DENNIS SCHWARTZ 
IS THERE ANY GOOD 
IN SAYING 
EVERYTHING ABOUT A MOVIE?

 
SUSPECT ZERO (director: E. Elias Merhige; screenwriters: from a story by Zak Penn/Mr. Penn/Billy Ray; cinematographer: Michael Chapman; editors: John Gilroy/Robert K. Lambert; music: Clint Mansell; cast: Aaron Eckhart (Thomas Mackelway), Ben Kingsley (Benjamin O'Ryan), Carrie-Anne Moss (Fran Kulok), Harry Lennix (Rick Charleton), Kevin Chamberlin (Harold Speck), Julian Reyes (Highway Patrolman), Nicole DeHuff (Katie Potter), Chloe Russell (Loretta), Ellen Blake (Dolly), William Mapother (Bill Grieves), William B. Johnson (Mel), Jerry Gardner (Sheriff Harry Dylan), Brady Coleman (Dyson); Runtime: 100; MPAA Rating: R; producers: Gaye Hirsch/Paula Wagner/E. Elias Merhige; Paramount; 2004)

 
"The film tries to be a follow-up to Seven but instead throws down a big Zero."

Reviewed by Dennis Schwartz

Director E. Elias Merhige ("Begotten"/"Shadow of the Vampire") has undeniable skills in making a film look pretty (thanks in a large part to cinematographer Michael Chapman), but in this mainstream film (his others were cultish indies) he can't get around to telling a good story--or at least sticking with his main story without wandering off the reservation. His filmmaking in Suspect Zero loses itself in poor pacing, an inability to make things clear, plot devices that are illogical, a heavy reliance on genre clichés and a ludicrous ending and rational for the film that makes the entire project suspect. In Suspect Zero, a serial-killer with the power of "remote viewing" hunts down serial killers -- ridding society of its unwanted trash in a one-man crusade. But that novel twist is overwhelmed with the familiar trite genre connections such as there is a thin line that separates the cop from the killer, there's a boss who doesn't believe his unorthodox agent could be right about what he suspects, and that the tortured agent dedicates his whole life in redeeming himself by getting the serial-killer. We've seen all this many times before, and often with better results. The film tries to be a follow-up to Seven but instead throws down a big Zero.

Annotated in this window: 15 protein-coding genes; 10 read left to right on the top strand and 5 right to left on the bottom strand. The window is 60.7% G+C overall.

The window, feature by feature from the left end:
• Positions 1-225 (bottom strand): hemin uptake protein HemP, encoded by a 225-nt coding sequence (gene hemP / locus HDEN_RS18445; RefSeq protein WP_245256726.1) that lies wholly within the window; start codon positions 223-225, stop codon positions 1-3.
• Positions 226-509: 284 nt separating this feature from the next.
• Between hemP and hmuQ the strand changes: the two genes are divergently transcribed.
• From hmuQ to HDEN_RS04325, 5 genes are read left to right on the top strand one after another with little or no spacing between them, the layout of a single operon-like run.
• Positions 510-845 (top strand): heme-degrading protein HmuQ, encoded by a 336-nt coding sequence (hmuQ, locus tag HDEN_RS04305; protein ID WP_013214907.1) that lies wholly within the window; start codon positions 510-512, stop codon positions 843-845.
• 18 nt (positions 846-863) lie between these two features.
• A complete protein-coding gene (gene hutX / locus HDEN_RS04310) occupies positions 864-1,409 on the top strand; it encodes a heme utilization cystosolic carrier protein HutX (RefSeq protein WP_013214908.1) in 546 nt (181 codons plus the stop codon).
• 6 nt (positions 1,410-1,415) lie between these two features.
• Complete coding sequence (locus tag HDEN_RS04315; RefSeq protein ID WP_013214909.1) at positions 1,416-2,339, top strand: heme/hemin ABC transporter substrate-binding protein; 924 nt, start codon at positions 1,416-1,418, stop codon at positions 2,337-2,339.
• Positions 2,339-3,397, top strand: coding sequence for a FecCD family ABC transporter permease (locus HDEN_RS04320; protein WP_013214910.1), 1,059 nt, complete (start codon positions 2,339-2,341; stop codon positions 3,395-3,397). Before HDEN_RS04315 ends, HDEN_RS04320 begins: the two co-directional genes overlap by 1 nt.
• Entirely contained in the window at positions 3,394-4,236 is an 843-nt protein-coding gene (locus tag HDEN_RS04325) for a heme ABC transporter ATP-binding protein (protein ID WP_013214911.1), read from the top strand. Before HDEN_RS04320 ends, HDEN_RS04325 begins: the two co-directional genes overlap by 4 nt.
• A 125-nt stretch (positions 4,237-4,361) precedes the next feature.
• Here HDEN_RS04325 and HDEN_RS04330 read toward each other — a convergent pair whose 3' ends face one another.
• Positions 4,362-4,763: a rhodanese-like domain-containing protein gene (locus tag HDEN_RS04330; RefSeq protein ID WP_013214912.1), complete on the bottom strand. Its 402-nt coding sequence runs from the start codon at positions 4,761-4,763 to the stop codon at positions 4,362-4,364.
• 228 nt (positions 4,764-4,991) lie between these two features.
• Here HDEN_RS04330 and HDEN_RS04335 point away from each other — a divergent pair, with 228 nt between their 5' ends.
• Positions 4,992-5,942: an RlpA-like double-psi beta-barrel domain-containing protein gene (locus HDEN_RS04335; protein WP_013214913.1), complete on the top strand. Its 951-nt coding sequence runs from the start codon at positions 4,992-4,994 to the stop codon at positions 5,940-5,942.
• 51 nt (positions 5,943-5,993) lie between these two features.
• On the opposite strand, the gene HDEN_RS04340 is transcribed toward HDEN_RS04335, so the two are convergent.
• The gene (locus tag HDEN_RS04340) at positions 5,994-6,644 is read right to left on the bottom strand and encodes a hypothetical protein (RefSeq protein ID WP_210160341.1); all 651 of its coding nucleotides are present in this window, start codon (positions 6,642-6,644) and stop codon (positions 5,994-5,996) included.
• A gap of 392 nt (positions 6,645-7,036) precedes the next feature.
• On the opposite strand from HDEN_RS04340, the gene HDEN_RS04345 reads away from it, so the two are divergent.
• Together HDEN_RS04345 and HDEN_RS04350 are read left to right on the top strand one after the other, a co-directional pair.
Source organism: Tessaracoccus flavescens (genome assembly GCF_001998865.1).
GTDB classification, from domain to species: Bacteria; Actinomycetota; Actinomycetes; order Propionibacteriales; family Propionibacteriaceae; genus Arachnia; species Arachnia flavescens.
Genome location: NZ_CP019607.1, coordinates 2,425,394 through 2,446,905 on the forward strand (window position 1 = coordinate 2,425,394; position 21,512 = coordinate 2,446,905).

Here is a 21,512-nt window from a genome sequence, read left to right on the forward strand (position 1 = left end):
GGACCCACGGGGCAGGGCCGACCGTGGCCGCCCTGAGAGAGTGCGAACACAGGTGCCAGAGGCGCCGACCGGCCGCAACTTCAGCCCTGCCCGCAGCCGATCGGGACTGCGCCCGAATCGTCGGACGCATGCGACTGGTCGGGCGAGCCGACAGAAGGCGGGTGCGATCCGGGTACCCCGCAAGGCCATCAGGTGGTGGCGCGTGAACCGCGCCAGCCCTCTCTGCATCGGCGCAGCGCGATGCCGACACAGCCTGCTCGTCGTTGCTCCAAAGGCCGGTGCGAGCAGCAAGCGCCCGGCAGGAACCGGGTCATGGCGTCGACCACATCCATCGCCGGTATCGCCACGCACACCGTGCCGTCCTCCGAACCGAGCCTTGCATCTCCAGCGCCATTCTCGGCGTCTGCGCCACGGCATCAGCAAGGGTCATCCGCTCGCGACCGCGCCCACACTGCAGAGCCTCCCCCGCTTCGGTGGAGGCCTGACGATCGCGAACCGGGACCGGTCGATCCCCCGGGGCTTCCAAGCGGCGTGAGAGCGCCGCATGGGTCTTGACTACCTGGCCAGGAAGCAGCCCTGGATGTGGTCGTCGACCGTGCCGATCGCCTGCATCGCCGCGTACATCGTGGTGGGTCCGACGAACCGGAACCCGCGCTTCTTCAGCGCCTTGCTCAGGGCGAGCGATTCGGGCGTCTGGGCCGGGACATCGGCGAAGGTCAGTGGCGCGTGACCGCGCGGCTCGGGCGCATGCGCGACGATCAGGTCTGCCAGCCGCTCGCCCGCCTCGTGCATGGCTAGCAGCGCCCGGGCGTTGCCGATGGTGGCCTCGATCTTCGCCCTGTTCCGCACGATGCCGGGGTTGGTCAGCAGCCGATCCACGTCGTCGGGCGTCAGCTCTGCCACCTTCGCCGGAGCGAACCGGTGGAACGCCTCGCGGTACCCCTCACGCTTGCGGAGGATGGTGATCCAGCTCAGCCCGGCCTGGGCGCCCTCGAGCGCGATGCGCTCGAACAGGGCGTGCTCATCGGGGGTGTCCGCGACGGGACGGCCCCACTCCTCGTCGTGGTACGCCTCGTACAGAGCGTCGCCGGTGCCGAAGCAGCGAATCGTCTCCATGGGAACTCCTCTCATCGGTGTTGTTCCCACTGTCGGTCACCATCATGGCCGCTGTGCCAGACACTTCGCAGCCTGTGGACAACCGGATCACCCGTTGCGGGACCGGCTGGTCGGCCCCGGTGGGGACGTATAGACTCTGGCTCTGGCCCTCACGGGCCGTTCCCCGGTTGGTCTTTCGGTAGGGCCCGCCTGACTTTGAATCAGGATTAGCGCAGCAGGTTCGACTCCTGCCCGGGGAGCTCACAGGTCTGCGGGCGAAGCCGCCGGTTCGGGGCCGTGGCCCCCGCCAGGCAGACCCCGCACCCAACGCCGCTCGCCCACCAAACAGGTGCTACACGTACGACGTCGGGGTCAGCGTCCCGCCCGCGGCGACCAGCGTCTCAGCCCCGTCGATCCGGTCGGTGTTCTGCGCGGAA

"The Silence of the Lambs'' set the high bar for the serial killer genre, and in recent times both the movie and cable TV market have been swamped with serial-killer thrillers that mostly range from so-so ventures to duds. This one falls into the mediocre bracket even though Zak Penn and Billy Ray supply a substantial screenplay. But Merhige drives its novel aim back into the usual fold and wastes a talented cast in a good looking B-movie but with little else to show.
 

Disgraced FBI Agent Thomas Mackleway (Aaron Eckhart) is transferred from Dallas to a remote outpost in Albuquerque after being suspended for six-months as punishment for botching an assignment, which ultimately led to the release of a notorious sex pervert because of civil rights violations. As soon as Tom greets his uptight boss (Harry Lennix) and fritter eating new colleagues there's a brutal murder with the body positioned across the Arizona/New Mexico border, with enough clues around the crime scene to have even a police department in the boonies crack the case. Tom has already received faxes from Benjamin O’Ryan (Ben Kingsley), addressed only for his eyes, that warn him that the traveling salesman he killed, Harold Speck (Kevin Chamberlin), was a serial-killer. Ben poses as a former FBI agent, but when checked-out this can't be verified--only that he's a transient with mental problems.
 

Warning: spoiler in next paragraph.

The FBI sends Fran Kulok (Carrie-Anne Moss), an agent familiar to Tom from their Dallas days together, to be his reluctant partner on this case. Soon another brutal murder turns up with the vic again a serial-killer and Ben is again responsible for his death. We soon learn that Ben was involved with a project called Icarus, where he was trained to do "remote viewing" with a select few other FBI agents who had that rare natural gift. Now Ben is at the cracking point because he envisions so much violence and can't take it any more. But before he departs he wants to catch a criminal he's obsessed with nabbing, whom he has dubbed "suspect zero," and somehow needs Tom's help to catch this trucker in an 18-wheeler who travels cross-country snatching children and keeping them locked up in his refrigerated rig.

Ben Kingsley gives a creepy but not a memorable art-house performance of a lunatic with more tics than a mainstream serial-killer usually is allowed to have. Aaron Eckhart tries hard to show he's bothered by the same nightmarish headaches and visions as Kingsley (the two are linked by their ability to see crime scenes even if they are not there), but his character is never made interesting. Carrie-Anne Moss has an underwritten part and looks bored despite her effort not to look bored. This film would indicate it's time that the studios took a break from this genre until they come up with some new ideas or, at least, a different way of telling the serial-killer tale. The film has more in common with the run-of-the-mill TV cop shows than it should.

REVIEWED ON 9/1/2004        GRADE: C

Dennis Schwartz: "Ozus' World Movie Reviews"

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